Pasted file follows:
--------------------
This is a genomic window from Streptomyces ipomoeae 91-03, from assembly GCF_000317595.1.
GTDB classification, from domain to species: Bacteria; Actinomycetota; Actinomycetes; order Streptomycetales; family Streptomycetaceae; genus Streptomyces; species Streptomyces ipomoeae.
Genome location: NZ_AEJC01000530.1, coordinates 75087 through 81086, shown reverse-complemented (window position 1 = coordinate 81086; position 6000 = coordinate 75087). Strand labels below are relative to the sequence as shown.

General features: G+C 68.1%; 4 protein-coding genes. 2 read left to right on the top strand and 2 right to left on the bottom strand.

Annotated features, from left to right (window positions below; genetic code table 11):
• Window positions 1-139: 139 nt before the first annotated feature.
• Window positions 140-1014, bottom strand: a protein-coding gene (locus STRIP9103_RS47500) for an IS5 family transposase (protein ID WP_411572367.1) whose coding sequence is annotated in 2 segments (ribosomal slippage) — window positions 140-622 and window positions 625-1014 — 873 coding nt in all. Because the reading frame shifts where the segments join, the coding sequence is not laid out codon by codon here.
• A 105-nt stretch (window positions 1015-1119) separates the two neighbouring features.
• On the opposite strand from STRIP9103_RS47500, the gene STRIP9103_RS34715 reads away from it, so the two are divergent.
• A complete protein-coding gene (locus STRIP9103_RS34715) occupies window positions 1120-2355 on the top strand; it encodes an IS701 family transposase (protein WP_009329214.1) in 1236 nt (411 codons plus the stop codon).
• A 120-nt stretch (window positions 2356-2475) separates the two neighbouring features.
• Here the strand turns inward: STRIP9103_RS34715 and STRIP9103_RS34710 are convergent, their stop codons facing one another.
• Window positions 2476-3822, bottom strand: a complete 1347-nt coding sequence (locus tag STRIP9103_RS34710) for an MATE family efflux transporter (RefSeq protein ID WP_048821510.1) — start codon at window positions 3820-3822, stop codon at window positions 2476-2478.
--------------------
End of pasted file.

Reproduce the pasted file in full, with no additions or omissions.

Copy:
This is a genomic window from Streptomyces ipomoeae 91-03, from assembly GCF_000317595.1.
GTDB classification, from domain to species: Bacteria; Actinomycetota; Actinomycetes; order Streptomycetales; family Streptomycetaceae; genus Streptomyces; species Streptomyces ipomoeae.
Genome location: NZ_AEJC01000530.1, coordinates 75087 through 81086, shown reverse-complemented (window position 1 = coordinate 81086; position 6000 = coordinate 75087). Strand labels below are relative to the sequence as shown.

General features: G+C 68.1%; 4 protein-coding genes. 2 read left to right on the top strand and 2 right to left on the bottom strand.

Annotated features, from left to right (window positions below; genetic code table 11):
• Window positions 1-139: 139 nt before the first annotated feature.
• Window positions 140-1014, bottom strand: a protein-coding gene (locus STRIP9103_RS47500) for an IS5 family transposase (protein ID WP_411572367.1) whose coding sequence is annotated in 2 segments (ribosomal slippage) — window positions 140-622 and window positions 625-1014 — 873 coding nt in all. Because the reading frame shifts where the segments join, the coding sequence is not laid out codon by codon here.
• A 105-nt stretch (window positions 1015-1119) separates the two neighbouring features.
• On the opposite strand from STRIP9103_RS47500, the gene STRIP9103_RS34715 reads away from it, so the two are divergent.
• A complete protein-coding gene (locus STRIP9103_RS34715) occupies window positions 1120-2355 on the top strand; it encodes an IS701 family transposase (protein WP_009329214.1) in 1236 nt (411 codons plus the stop codon).
• A 120-nt stretch (window positions 2356-2475) separates the two neighbouring features.
• Here the strand turns inward: STRIP9103_RS34715 and STRIP9103_RS34710 are convergent, their stop codons facing one another.
• Window positions 2476-3822, bottom strand: a complete 1347-nt coding sequence (locus tag STRIP9103_RS34710) for an MATE family efflux transporter (RefSeq protein ID WP_048821510.1) — start codon at window positions 3820-3822, stop codon at window positions 2476-2478.